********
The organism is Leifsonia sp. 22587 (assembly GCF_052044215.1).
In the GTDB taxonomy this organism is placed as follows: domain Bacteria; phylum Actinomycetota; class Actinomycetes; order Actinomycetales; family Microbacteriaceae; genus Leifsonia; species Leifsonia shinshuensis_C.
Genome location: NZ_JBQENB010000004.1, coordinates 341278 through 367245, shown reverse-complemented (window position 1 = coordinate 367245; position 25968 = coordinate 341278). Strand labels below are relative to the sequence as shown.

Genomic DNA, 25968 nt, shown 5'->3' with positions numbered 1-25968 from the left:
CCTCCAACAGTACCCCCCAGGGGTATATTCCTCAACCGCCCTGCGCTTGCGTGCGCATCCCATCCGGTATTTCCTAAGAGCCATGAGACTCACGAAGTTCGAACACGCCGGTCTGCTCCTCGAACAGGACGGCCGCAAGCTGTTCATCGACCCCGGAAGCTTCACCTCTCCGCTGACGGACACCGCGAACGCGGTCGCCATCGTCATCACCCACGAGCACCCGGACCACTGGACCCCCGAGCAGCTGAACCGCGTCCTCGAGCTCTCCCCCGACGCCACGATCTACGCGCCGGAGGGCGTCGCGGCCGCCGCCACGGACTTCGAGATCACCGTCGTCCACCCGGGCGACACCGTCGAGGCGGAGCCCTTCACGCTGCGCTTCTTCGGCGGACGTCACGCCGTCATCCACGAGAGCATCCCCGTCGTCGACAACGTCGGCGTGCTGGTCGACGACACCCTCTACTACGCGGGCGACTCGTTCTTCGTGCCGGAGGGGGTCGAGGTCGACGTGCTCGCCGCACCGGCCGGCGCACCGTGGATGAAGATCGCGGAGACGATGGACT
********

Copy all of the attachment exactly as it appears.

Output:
The organism is Leifsonia sp. 22587 (assembly GCF_052044215.1).
In the GTDB taxonomy this organism is placed as follows: domain Bacteria; phylum Actinomycetota; class Actinomycetes; order Actinomycetales; family Microbacteriaceae; genus Leifsonia; species Leifsonia shinshuensis_C.
Genome location: NZ_JBQENB010000004.1, coordinates 341278 through 367245, shown reverse-complemented (window position 1 = coordinate 367245; position 25968 = coordinate 341278). Strand labels below are relative to the sequence as shown.

Genomic DNA, 25968 nt, shown 5'->3' with positions numbered 1-25968 from the left:
CCTCCAACAGTACCCCCCAGGGGTATATTCCTCAACCGCCCTGCGCTTGCGTGCGCATCCCATCCGGTATTTCCTAAGAGCCATGAGACTCACGAAGTTCGAACACGCCGGTCTGCTCCTCGAACAGGACGGCCGCAAGCTGTTCATCGACCCCGGAAGCTTCACCTCTCCGCTGACGGACACCGCGAACGCGGTCGCCATCGTCATCACCCACGAGCACCCGGACCACTGGACCCCCGAGCAGCTGAACCGCGTCCTCGAGCTCTCCCCCGACGCCACGATCTACGCGCCGGAGGGCGTCGCGGCCGCCGCCACGGACTTCGAGATCACCGTCGTCCACCCGGGCGACACCGTCGAGGCGGAGCCCTTCACGCTGCGCTTCTTCGGCGGACGTCACGCCGTCATCCACGAGAGCATCCCCGTCGTCGACAACGTCGGCGTGCTGGTCGACGACACCCTCTACTACGCGGGCGACTCGTTCTTCGTGCCGGAGGGGGTCGAGGTCGACGTGCTCGCCGCACCGGCCGGCGCACCGTGGATGAAGATCGCGGAGACGATGGACT